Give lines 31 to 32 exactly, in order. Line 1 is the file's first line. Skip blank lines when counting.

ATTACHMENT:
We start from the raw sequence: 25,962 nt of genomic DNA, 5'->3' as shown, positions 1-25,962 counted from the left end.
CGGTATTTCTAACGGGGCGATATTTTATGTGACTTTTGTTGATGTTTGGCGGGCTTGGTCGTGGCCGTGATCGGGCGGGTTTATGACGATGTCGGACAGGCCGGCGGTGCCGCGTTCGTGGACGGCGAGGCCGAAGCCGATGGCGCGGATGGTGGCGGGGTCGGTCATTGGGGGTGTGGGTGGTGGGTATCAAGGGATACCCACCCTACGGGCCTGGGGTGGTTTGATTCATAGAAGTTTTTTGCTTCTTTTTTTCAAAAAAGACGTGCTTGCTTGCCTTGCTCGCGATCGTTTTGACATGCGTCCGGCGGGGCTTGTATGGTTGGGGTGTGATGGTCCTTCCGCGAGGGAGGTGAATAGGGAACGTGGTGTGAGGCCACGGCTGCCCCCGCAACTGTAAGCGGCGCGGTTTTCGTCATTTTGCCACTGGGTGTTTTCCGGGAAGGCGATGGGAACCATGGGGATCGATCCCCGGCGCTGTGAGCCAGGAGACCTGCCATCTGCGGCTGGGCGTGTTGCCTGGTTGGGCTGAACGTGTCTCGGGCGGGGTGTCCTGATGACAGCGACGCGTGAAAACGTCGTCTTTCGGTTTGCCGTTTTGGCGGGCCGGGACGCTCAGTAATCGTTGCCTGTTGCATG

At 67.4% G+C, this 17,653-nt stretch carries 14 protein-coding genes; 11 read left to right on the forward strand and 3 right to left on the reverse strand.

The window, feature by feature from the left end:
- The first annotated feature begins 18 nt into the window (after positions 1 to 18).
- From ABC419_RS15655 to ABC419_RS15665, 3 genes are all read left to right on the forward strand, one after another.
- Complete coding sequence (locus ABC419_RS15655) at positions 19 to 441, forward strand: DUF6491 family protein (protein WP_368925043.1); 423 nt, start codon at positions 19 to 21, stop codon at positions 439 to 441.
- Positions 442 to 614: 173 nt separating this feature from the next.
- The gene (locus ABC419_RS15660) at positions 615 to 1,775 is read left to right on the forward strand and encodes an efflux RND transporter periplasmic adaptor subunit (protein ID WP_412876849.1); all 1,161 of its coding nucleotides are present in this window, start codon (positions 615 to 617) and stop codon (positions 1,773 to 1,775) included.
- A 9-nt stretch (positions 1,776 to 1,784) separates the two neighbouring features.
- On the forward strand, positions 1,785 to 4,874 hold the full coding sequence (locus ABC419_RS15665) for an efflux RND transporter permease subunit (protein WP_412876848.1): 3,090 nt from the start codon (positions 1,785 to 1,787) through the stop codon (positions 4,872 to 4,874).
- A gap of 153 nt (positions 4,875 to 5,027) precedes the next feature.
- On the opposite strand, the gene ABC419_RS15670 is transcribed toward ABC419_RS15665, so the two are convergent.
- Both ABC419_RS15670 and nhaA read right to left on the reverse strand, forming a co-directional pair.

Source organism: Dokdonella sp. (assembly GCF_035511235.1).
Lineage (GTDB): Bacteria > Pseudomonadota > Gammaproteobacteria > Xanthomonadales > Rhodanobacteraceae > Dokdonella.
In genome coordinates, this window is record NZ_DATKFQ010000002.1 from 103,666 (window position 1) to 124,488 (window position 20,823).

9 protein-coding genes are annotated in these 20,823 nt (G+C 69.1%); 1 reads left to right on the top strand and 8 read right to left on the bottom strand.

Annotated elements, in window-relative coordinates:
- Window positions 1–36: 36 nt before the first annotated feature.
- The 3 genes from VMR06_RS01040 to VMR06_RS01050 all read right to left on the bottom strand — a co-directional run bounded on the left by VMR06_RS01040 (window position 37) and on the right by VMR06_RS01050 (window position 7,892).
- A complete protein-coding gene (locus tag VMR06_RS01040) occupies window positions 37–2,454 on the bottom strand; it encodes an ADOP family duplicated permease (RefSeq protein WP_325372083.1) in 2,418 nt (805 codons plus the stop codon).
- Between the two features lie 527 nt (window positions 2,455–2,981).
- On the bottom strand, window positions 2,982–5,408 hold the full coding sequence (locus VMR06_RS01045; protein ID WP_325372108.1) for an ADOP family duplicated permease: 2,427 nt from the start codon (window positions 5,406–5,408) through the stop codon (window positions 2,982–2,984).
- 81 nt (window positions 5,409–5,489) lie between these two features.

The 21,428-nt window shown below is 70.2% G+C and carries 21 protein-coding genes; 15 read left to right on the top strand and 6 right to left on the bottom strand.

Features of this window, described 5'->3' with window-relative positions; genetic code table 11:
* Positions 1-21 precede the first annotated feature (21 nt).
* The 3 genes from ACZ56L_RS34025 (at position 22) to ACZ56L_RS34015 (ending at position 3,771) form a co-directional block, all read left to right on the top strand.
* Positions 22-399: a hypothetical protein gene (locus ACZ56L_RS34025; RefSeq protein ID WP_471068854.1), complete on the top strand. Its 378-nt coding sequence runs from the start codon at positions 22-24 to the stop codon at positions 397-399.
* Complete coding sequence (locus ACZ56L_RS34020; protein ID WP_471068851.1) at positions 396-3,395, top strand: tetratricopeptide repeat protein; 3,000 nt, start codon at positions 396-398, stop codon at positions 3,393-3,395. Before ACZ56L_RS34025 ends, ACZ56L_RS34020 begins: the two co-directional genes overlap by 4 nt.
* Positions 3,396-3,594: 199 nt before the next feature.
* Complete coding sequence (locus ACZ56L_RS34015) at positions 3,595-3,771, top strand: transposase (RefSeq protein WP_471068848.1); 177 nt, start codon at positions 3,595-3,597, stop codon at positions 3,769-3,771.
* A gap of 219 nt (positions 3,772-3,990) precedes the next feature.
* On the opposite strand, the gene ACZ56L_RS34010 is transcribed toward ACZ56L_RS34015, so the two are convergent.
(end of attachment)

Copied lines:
* Complete coding sequence (locus ACZ56L_RS34020; protein ID WP_471068851.1) at positions 396-3,395, top strand: tetratricopeptide repeat protein; 3,000 nt, start codon at positions 396-398, stop codon at positions 3,393-3,395. Before ACZ56L_RS34025 ends, ACZ56L_RS34020 begins: the two co-directional genes overlap by 4 nt.
* Positions 3,396-3,594: 199 nt before the next feature.